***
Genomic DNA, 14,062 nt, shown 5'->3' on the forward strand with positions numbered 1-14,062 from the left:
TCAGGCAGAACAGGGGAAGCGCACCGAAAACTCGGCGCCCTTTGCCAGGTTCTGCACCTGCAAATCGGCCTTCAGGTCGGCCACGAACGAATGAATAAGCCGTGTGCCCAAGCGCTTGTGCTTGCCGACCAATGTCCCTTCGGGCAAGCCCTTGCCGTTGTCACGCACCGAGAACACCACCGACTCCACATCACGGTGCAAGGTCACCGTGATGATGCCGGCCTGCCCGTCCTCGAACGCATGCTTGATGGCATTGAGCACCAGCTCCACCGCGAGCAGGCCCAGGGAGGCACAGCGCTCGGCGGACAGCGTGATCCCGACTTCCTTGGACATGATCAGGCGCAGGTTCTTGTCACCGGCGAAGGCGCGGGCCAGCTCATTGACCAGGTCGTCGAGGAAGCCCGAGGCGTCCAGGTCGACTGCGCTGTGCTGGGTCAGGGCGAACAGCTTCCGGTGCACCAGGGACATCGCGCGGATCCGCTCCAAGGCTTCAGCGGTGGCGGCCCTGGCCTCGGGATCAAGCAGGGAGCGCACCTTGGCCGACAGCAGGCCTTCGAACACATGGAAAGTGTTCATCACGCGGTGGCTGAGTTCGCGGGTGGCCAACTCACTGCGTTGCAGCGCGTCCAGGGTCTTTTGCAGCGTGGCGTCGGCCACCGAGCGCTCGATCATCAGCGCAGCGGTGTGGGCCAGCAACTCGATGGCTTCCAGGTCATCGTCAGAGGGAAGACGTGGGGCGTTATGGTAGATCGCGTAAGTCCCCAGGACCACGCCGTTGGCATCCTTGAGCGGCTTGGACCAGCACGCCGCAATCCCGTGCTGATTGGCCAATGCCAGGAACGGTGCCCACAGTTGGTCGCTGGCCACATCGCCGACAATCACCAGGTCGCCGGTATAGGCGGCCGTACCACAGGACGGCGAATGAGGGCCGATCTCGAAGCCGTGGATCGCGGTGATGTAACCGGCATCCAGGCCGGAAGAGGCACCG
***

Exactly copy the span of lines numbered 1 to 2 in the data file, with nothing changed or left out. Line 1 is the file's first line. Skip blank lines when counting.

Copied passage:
Genomic DNA, 14,062 nt, shown 5'->3' on the forward strand with positions numbered 1-14,062 from the left:
TCAGGCAGAACAGGGGAAGCGCACCGAAAACTCGGCGCCCTTTGCCAGGTTCTGCACCTGCAAATCGGCCTTCAGGTCGGCCACGAACGAATGAATAAGCCGTGTGCCCAAGCGCTTGTGCTTGCCGACCAATGTCCCTTCGGGCAAGCCCTTGCCGTTGTCACGCACCGAGAACACCACCGACTCCACATCACGGTGCAAGGTCACCGTGATGATGCCGGCCTGCCCGTCCTCGAACGCATGCTTGATGGCATTGAGCACCAGCTCCACCGCGAGCAGGCCCAGGGAGGCACAGCGCTCGGCGGACAGCGTGATCCCGACTTCCTTGGACATGATCAGGCGCAGGTTCTTGTCACCGGCGAAGGCGCGGGCCAGCTCATTGACCAGGTCGTCGAGGAAGCCCGAGGCGTCCAGGTCGACTGCGCTGTGCTGGGTCAGGGCGAACAGCTTCCGGTGCACCAGGGACATCGCGCGGATCCGCTCCAAGGCTTCAGCGGTGGCGGCCCTGGCCTCGGGATCAAGCAGGGAGCGCACCTTGGCCGACAGCAGGCCTTCGAACACATGGAAAGTGTTCATCACGCGGTGGCTGAGTTCGCGGGTGGCCAACTCACTGCGTTGCAGCGCGTCCAGGGTCTTTTGCAGCGTGGCGTCGGCCACCGAGCGCTCGATCATCAGCGCAGCGGTGTGGGCCAGCAACTCGATGGCTTCCAGGTCATCGTCAGAGGGAAGACGTGGGGCGTTATGGTAGATCGCGTAAGTCCCCAGGACCACGCCGTTGGCATCCTTGAGCGGCTTGGACCAGCACGCCGCAATCCCGTGCTGATTGGCCAATGCCAGGAACGGTGCCCACAGTTGGTCGCTGGCCACATCGCCGACAATCACCAGGTCGCCGGTATAGGCGGCCGTACCACAGGACGGCGAATGAGGGCCGATCTCGAAGCCGTGGATCGCGGTGATGTAACCGGCATCCAGGCCGGAAGAGGCACCG